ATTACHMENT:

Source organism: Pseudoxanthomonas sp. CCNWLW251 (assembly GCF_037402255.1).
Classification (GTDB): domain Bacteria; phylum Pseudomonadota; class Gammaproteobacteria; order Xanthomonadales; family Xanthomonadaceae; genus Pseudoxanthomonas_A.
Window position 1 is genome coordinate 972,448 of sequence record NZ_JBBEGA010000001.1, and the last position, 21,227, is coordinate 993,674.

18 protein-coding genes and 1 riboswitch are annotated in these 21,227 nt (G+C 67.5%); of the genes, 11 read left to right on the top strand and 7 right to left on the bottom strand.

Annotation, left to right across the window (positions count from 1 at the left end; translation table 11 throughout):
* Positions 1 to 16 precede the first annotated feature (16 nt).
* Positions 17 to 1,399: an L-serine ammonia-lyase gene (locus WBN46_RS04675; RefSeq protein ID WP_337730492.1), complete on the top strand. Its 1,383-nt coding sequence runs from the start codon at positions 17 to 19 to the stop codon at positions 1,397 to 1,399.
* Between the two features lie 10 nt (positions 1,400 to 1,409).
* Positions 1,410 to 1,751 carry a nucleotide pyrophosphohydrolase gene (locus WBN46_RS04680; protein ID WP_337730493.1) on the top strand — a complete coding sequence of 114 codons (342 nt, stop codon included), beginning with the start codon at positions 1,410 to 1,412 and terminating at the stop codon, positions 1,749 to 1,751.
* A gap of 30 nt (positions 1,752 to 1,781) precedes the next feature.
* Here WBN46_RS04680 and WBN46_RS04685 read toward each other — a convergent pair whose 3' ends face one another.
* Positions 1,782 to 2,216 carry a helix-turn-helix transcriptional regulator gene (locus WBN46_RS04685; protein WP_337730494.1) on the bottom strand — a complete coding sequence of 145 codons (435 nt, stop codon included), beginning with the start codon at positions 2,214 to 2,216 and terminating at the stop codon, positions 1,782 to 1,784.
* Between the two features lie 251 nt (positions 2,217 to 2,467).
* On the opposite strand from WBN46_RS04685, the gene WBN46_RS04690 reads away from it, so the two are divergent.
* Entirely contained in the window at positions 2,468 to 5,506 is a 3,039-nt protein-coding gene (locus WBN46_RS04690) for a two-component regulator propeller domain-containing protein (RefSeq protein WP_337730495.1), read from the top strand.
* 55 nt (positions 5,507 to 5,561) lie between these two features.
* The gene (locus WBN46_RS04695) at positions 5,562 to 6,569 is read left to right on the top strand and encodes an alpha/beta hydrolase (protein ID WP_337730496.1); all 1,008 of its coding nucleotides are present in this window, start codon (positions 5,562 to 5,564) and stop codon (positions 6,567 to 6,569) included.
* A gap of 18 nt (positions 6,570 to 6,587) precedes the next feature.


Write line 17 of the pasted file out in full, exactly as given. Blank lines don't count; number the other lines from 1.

* The gene (locus WBN46_RS04695) at positions 5,562 to 6,569 is read left to right on the top strand and encodes an alpha/beta hydrolase (protein ID WP_337730496.1); all 1,008 of its coding nucleotides are present in this window, start codon (positions 5,562 to 5,564) and stop codon (positions 6,567 to 6,569) included.